any game for that matter but you expect 3D graphics to be resource
hogs). Is this a common accurance? 7 Short NPC's presumably have big
Daemons to run every turn but maybe Inform 7 could be better optimized?

Cirk R. Bejnar
Anonymous
March 16, 2005 4:43:47 PM

Archived from groups: rec.games.int-fiction,rec.arts.int-fiction (More info?)

Heya.

samwyse wrote in message ...

>This is *very* cool. I have many fond memories of playing Mystery House
>on an Apple ][ back in the day.

Baf's guide http://www.wurb.com/if/game/150
has it as an apple diskimage. I've tried this with several apple emulators,
but only the old DOS one (A2) worked on my system; have not seen any
graphics though.

Greetz, Katzy.
Anonymous
March 16, 2005 5:44:46 PM

Archived from groups: rec.games.int-fiction,rec.arts.int-fiction (More info?)

> I do have one minor question. I found Emily's mod noticablely slow
on
> my 1.79GHz 320MB RAM machine which is annoying for an all-text game
(or
> any game for that matter but you expect 3D graphics to be resource
> hogs). Is this a common accurance? 7 Short NPC's presumably have
big
> Daemons to run every turn but maybe Inform 7 could be better
optimized?

This is absolutely *not* an Inform 7 issue; what Inform 7 produces is
not inherently slower than I6. (I think I address this somewhere in the
help, but possibly not.)

Anyway, there are two things going on:

1) there is a slight pause inserted before NPC actions in some cases,
which is deliberate: partly to space out text dumps, partly because I
felt it made the activity feel more lifelike, partly because the
original game has text with pauses in it.

I thought about adding an option for people to turn that off if they
found it unutterably annoying; I didn't get around to it. If it turns
out to be desired, I'll think about it if I release a new version of
the game.

2) besides that, yes, the NPC daemons have a lot to do. I cached some
of the pathfinding stuff for speed, but they still do have a fairly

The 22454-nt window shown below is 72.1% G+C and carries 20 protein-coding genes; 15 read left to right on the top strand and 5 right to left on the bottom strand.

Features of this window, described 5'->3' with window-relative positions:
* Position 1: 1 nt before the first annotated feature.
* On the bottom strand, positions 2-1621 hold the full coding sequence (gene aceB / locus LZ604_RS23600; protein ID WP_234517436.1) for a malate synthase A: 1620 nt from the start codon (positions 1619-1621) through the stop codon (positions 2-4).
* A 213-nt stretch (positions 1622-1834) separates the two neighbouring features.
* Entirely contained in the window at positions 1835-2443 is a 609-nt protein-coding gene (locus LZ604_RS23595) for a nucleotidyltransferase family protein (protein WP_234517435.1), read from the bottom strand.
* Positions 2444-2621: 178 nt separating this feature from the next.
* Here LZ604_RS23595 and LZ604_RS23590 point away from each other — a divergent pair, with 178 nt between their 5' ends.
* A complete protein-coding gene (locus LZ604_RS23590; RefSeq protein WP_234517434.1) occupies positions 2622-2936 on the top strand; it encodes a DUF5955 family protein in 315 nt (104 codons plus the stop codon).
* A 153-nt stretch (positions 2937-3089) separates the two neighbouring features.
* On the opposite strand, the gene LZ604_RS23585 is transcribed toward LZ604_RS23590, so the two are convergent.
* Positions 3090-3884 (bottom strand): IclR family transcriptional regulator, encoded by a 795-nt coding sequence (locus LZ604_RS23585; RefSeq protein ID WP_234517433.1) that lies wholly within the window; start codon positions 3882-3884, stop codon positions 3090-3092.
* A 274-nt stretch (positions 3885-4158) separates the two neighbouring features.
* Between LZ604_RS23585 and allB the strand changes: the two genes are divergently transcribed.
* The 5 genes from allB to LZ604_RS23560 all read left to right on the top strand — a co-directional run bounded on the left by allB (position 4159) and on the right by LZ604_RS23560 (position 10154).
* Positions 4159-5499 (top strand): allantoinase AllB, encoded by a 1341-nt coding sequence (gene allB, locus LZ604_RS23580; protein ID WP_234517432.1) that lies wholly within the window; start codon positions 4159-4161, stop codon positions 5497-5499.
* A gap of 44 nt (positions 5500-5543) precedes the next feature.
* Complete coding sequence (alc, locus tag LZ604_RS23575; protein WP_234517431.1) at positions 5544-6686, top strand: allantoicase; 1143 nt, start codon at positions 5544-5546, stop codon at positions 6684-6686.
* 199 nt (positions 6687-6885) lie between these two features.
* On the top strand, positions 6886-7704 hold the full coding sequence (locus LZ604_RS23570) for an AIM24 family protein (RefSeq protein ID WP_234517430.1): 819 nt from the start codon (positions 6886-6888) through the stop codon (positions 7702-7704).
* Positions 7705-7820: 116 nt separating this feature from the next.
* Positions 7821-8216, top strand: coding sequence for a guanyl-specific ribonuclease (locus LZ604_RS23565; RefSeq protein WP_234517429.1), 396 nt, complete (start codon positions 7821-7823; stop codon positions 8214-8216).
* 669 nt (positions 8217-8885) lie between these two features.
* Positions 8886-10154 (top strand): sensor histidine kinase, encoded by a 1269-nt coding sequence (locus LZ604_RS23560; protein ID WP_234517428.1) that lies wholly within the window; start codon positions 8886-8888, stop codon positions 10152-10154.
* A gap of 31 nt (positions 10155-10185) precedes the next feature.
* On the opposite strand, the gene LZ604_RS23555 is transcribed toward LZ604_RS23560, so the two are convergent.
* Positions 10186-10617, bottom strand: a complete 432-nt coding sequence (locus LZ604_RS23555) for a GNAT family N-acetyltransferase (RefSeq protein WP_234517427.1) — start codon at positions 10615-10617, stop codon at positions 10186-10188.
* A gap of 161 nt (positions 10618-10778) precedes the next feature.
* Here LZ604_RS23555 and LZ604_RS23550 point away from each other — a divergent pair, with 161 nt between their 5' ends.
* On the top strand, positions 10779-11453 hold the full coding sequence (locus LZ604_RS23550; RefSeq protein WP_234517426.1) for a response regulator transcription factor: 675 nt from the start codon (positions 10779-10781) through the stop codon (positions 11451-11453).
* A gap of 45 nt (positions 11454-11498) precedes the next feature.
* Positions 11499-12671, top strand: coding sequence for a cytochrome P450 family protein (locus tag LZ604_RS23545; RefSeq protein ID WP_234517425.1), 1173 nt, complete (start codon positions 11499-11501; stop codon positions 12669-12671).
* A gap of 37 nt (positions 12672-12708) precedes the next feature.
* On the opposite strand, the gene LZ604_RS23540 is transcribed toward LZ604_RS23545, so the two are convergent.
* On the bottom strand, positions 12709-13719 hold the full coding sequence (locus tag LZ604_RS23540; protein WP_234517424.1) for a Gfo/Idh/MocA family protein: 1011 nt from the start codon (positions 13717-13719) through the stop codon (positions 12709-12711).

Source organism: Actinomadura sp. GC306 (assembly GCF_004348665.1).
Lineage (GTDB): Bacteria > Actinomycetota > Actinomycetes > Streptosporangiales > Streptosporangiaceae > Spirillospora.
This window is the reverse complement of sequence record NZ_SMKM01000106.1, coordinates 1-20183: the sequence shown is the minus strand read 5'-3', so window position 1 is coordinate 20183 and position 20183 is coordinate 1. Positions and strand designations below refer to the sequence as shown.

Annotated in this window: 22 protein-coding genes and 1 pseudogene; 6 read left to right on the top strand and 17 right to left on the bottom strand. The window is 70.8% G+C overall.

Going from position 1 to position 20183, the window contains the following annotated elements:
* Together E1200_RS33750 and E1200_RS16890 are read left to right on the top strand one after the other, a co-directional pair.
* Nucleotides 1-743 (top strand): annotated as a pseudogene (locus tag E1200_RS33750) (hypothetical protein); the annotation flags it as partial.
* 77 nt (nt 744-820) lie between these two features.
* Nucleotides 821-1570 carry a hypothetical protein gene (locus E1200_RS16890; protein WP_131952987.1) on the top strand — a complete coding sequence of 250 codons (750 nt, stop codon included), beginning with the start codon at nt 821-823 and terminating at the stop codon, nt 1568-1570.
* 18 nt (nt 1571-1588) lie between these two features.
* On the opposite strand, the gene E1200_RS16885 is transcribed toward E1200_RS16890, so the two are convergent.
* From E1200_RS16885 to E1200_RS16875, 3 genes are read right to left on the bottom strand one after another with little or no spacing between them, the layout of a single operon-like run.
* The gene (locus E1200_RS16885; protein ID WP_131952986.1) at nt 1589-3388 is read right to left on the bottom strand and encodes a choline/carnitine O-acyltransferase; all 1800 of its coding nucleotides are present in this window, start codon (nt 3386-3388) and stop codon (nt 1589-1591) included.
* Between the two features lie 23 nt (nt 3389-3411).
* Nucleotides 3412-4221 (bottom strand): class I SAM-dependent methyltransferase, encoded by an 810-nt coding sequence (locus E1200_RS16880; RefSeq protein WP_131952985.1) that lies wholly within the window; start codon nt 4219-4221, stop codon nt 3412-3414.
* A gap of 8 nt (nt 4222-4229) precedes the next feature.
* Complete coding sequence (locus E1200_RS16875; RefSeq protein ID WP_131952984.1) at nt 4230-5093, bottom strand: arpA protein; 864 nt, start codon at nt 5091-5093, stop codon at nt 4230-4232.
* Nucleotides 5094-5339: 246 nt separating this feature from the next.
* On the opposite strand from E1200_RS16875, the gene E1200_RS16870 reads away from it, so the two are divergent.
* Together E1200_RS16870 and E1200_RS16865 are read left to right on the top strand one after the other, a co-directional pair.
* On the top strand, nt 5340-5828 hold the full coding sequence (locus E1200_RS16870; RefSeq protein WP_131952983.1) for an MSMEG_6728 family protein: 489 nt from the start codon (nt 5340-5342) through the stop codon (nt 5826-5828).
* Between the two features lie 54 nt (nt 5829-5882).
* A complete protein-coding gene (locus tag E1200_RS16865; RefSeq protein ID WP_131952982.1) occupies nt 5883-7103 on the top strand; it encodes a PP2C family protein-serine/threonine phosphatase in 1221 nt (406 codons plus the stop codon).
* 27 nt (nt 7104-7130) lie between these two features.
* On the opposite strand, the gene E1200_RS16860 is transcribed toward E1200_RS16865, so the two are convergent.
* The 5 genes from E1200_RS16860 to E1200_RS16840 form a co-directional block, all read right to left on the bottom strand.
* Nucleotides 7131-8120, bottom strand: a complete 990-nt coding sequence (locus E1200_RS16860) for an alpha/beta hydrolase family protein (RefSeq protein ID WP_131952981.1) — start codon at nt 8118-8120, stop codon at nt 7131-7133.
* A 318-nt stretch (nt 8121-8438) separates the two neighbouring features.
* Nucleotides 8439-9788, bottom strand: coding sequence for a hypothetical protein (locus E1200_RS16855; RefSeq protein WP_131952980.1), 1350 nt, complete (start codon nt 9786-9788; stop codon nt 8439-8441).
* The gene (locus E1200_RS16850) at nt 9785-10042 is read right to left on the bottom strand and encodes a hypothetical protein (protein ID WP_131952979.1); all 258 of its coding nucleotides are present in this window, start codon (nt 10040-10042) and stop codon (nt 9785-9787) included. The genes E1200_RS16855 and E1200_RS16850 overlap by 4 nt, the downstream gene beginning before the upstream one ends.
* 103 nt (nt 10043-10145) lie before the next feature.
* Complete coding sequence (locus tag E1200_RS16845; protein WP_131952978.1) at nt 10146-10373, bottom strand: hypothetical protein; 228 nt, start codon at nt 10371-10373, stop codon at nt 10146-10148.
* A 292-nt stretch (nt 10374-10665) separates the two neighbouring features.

long set of instructions every turn.

Given your machine's speed, maybe the issue is the interpreter you're
running? Different terps have different efficiencies. I did test this
for speed on Mac OS X Zoom and Frotz (Unix Frotz running under OS X)
and found that things seemed to move along briskly enough. My
betatesters using a Windows Frotz did not report themselves to be
acutely miserable either.

It *will* be slow run over ZPlet, and probably intolerable on a
handheld. Sorry.

-- Emily
Anonymous
March 16, 2005 8:18:50 PM

Archived from groups: rec.games.int-fiction,rec.arts.int-fiction (More info?)

>The Mystery House Advance
>Team - Nick Montfort, Dan
>Shiovitz, and Emily Short - has
>reverse engineered Mystery
>House, the first graphical
>adventure game. Members
>of the Advance Team have
>reimplemented it in Inform,
>and have fashioned a Glulx
>kit to allow others to easily
>modify this early game.

I've been into the reimplementation/remake thing myself lately. It's
nice to see this particular game again. And the customization feature
is also something I've been considering for one of my own projects.

One thing I should note about the first graphical adventure game is
that it depends on whether said game is of the text variety, or the
purely graphical variety. For the former, I would say Mystery House was
first. But for the latter, Adventure for the Atari 2600, released
Christmas 1979, which ironically was inspired by the original text
adventure by Woods and Crowther.
Anonymous
March 16, 2005 9:03:57 PM